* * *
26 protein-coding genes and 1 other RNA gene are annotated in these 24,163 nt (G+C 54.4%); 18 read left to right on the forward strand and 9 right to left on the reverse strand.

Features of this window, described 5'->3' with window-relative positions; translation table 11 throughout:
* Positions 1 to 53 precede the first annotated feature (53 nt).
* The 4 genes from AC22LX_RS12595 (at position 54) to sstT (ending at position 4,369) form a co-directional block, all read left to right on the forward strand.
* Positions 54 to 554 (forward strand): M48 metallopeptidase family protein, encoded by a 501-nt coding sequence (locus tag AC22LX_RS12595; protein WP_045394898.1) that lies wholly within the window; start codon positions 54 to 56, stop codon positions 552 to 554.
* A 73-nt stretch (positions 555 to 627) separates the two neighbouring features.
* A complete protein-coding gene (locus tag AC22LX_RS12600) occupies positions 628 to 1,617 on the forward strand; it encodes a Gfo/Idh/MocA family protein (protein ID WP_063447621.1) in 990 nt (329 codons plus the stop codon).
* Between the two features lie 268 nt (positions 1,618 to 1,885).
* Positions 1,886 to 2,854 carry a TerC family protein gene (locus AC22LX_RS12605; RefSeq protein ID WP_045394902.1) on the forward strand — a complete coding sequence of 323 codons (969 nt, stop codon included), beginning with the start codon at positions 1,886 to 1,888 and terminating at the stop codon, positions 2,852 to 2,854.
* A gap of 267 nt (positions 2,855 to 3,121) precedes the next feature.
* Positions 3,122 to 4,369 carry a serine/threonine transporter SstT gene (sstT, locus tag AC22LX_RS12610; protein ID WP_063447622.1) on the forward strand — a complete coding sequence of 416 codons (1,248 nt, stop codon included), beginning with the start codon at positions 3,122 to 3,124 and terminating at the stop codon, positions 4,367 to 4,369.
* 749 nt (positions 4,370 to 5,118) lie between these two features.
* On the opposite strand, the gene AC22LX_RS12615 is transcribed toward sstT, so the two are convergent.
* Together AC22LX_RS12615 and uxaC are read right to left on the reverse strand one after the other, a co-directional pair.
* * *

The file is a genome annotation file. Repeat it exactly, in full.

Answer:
26 protein-coding genes and 1 other RNA gene are annotated in these 24,163 nt (G+C 54.4%); 18 read left to right on the forward strand and 9 right to left on the reverse strand.

Features of this window, described 5'->3' with window-relative positions; translation table 11 throughout:
* Positions 1 to 53 precede the first annotated feature (53 nt).
* The 4 genes from AC22LX_RS12595 (at position 54) to sstT (ending at position 4,369) form a co-directional block, all read left to right on the forward strand.
* Positions 54 to 554 (forward strand): M48 metallopeptidase family protein, encoded by a 501-nt coding sequence (locus tag AC22LX_RS12595; protein WP_045394898.1) that lies wholly within the window; start codon positions 54 to 56, stop codon positions 552 to 554.
* A 73-nt stretch (positions 555 to 627) separates the two neighbouring features.
* A complete protein-coding gene (locus tag AC22LX_RS12600) occupies positions 628 to 1,617 on the forward strand; it encodes a Gfo/Idh/MocA family protein (protein ID WP_063447621.1) in 990 nt (329 codons plus the stop codon).
* Between the two features lie 268 nt (positions 1,618 to 1,885).
* Positions 1,886 to 2,854 carry a TerC family protein gene (locus AC22LX_RS12605; RefSeq protein ID WP_045394902.1) on the forward strand — a complete coding sequence of 323 codons (969 nt, stop codon included), beginning with the start codon at positions 1,886 to 1,888 and terminating at the stop codon, positions 2,852 to 2,854.
* A gap of 267 nt (positions 2,855 to 3,121) precedes the next feature.
* Positions 3,122 to 4,369 carry a serine/threonine transporter SstT gene (sstT, locus tag AC22LX_RS12610; protein ID WP_063447622.1) on the forward strand — a complete coding sequence of 416 codons (1,248 nt, stop codon included), beginning with the start codon at positions 3,122 to 3,124 and terminating at the stop codon, positions 4,367 to 4,369.
* 749 nt (positions 4,370 to 5,118) lie between these two features.
* On the opposite strand, the gene AC22LX_RS12615 is transcribed toward sstT, so the two are convergent.
* Together AC22LX_RS12615 and uxaC are read right to left on the reverse strand one after the other, a co-directional pair.